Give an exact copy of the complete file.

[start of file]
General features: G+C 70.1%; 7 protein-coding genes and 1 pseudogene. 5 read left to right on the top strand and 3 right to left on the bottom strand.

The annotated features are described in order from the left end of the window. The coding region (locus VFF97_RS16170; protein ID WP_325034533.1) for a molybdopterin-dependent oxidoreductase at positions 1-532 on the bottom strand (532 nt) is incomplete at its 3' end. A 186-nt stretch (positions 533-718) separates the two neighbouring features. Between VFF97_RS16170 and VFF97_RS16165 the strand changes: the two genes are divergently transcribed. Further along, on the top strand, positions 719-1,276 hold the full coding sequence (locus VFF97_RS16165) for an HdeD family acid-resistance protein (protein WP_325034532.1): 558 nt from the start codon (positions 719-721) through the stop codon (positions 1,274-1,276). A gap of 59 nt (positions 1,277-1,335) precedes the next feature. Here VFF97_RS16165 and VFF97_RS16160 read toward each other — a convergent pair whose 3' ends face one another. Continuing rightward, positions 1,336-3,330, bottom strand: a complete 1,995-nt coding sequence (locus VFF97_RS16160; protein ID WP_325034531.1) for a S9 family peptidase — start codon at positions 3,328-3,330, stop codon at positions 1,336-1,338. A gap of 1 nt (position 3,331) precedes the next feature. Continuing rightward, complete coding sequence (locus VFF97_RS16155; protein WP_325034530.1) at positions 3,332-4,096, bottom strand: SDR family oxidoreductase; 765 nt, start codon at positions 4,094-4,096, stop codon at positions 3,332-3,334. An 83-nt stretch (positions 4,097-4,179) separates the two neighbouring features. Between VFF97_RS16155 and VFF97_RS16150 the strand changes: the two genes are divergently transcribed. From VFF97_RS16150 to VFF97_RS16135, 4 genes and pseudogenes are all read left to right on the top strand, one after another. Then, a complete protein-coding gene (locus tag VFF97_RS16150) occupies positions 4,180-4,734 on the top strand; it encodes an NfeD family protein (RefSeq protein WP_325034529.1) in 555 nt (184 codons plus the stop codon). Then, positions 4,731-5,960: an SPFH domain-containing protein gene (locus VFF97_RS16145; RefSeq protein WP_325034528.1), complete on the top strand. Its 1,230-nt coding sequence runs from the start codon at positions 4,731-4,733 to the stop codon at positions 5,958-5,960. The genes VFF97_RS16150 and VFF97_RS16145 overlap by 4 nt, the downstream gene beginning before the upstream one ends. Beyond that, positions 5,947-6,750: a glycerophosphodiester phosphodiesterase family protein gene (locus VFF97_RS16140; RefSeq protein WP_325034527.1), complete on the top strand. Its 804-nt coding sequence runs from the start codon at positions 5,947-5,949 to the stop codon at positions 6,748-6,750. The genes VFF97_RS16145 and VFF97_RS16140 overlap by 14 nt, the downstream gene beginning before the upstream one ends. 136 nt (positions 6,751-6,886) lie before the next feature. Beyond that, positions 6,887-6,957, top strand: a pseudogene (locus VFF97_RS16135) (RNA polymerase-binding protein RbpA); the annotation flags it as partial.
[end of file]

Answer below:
General features: G+C 70.1%; 7 protein-coding genes and 1 pseudogene. 5 read left to right on the top strand and 3 right to left on the bottom strand.

The annotated features are described in order from the left end of the window. The coding region (locus VFF97_RS16170; protein ID WP_325034533.1) for a molybdopterin-dependent oxidoreductase at positions 1-532 on the bottom strand (532 nt) is incomplete at its 3' end. A 186-nt stretch (positions 533-718) separates the two neighbouring features. Between VFF97_RS16170 and VFF97_RS16165 the strand changes: the two genes are divergently transcribed. Further along, on the top strand, positions 719-1,276 hold the full coding sequence (locus VFF97_RS16165) for an HdeD family acid-resistance protein (protein WP_325034532.1): 558 nt from the start codon (positions 719-721) through the stop codon (positions 1,274-1,276). A gap of 59 nt (positions 1,277-1,335) precedes the next feature. Here VFF97_RS16165 and VFF97_RS16160 read toward each other — a convergent pair whose 3' ends face one another. Continuing rightward, positions 1,336-3,330, bottom strand: a complete 1,995-nt coding sequence (locus VFF97_RS16160; protein ID WP_325034531.1) for a S9 family peptidase — start codon at positions 3,328-3,330, stop codon at positions 1,336-1,338. A gap of 1 nt (position 3,331) precedes the next feature. Continuing rightward, complete coding sequence (locus VFF97_RS16155; protein WP_325034530.1) at positions 3,332-4,096, bottom strand: SDR family oxidoreductase; 765 nt, start codon at positions 4,094-4,096, stop codon at positions 3,332-3,334. An 83-nt stretch (positions 4,097-4,179) separates the two neighbouring features. Between VFF97_RS16155 and VFF97_RS16150 the strand changes: the two genes are divergently transcribed. From VFF97_RS16150 to VFF97_RS16135, 4 genes and pseudogenes are all read left to right on the top strand, one after another. Then, a complete protein-coding gene (locus tag VFF97_RS16150) occupies positions 4,180-4,734 on the top strand; it encodes an NfeD family protein (RefSeq protein WP_325034529.1) in 555 nt (184 codons plus the stop codon). Then, positions 4,731-5,960: an SPFH domain-containing protein gene (locus VFF97_RS16145; RefSeq protein WP_325034528.1), complete on the top strand. Its 1,230-nt coding sequence runs from the start codon at positions 4,731-4,733 to the stop codon at positions 5,958-5,960. The genes VFF97_RS16150 and VFF97_RS16145 overlap by 4 nt, the downstream gene beginning before the upstream one ends. Beyond that, positions 5,947-6,750: a glycerophosphodiester phosphodiesterase family protein gene (locus VFF97_RS16140; RefSeq protein WP_325034527.1), complete on the top strand. Its 804-nt coding sequence runs from the start codon at positions 5,947-5,949 to the stop codon at positions 6,748-6,750. The genes VFF97_RS16145 and VFF97_RS16140 overlap by 14 nt, the downstream gene beginning before the upstream one ends. 136 nt (positions 6,751-6,886) lie before the next feature. Beyond that, positions 6,887-6,957, top strand: a pseudogene (locus VFF97_RS16135) (RNA polymerase-binding protein RbpA); the annotation flags it as partial.